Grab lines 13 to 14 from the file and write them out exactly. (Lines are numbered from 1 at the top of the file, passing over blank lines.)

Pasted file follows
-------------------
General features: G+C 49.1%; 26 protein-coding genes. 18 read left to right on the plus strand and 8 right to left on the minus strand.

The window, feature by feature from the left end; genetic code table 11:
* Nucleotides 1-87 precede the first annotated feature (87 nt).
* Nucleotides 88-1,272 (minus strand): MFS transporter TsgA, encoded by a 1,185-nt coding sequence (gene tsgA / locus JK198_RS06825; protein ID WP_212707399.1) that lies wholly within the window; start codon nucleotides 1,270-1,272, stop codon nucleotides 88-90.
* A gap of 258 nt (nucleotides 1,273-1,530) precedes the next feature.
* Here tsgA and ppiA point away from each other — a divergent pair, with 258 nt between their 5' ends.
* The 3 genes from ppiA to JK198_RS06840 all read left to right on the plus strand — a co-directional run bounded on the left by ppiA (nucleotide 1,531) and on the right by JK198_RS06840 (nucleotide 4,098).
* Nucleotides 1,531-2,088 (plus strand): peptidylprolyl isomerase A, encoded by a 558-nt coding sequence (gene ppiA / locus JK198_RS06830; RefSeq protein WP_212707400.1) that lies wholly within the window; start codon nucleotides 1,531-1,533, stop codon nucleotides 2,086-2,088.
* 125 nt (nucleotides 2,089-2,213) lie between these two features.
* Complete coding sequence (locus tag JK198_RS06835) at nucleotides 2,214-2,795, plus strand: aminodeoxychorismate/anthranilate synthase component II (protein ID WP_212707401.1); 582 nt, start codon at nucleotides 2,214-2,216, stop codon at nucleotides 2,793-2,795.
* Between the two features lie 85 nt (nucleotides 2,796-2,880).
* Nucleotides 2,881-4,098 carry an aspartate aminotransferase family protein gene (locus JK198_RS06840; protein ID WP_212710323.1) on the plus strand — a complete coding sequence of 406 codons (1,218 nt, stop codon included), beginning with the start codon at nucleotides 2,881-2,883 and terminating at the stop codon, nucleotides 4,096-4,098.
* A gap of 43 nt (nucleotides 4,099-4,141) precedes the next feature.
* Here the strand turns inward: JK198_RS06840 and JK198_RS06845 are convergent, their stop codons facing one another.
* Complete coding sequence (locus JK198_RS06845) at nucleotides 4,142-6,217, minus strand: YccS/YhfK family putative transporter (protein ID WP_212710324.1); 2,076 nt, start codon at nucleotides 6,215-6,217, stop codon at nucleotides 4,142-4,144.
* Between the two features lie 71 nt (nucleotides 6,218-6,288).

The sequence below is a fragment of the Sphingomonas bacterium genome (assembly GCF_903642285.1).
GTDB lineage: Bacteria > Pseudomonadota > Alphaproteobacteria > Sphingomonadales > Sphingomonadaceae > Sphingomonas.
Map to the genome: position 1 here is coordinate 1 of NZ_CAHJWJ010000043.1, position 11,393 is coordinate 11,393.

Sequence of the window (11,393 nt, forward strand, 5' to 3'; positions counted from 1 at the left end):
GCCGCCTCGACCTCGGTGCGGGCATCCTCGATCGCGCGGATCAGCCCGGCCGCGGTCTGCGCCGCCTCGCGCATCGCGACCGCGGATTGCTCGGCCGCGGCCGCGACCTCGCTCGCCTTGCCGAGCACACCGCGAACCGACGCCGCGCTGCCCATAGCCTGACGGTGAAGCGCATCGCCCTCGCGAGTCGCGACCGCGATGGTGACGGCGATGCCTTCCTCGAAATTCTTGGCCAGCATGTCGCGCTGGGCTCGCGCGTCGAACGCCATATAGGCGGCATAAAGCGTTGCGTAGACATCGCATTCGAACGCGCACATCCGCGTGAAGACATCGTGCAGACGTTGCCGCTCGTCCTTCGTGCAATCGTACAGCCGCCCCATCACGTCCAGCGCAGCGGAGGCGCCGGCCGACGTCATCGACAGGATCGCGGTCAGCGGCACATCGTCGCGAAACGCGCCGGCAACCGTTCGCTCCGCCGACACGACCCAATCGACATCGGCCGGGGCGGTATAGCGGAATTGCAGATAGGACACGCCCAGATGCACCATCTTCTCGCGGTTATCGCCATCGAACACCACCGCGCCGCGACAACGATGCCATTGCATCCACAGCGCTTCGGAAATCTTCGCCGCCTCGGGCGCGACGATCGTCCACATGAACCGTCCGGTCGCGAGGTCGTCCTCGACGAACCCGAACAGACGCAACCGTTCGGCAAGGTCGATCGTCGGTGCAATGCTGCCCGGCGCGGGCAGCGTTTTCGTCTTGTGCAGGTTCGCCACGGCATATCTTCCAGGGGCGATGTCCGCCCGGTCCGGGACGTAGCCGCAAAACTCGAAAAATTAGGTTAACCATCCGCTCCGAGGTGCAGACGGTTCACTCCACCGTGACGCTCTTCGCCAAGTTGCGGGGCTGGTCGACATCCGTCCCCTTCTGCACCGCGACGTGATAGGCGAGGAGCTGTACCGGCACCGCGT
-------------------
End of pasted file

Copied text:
* A gap of 43 nt (nucleotides 4,099-4,141) precedes the next feature.
* Here the strand turns inward: JK198_RS06840 and JK198_RS06845 are convergent, their stop codons facing one another.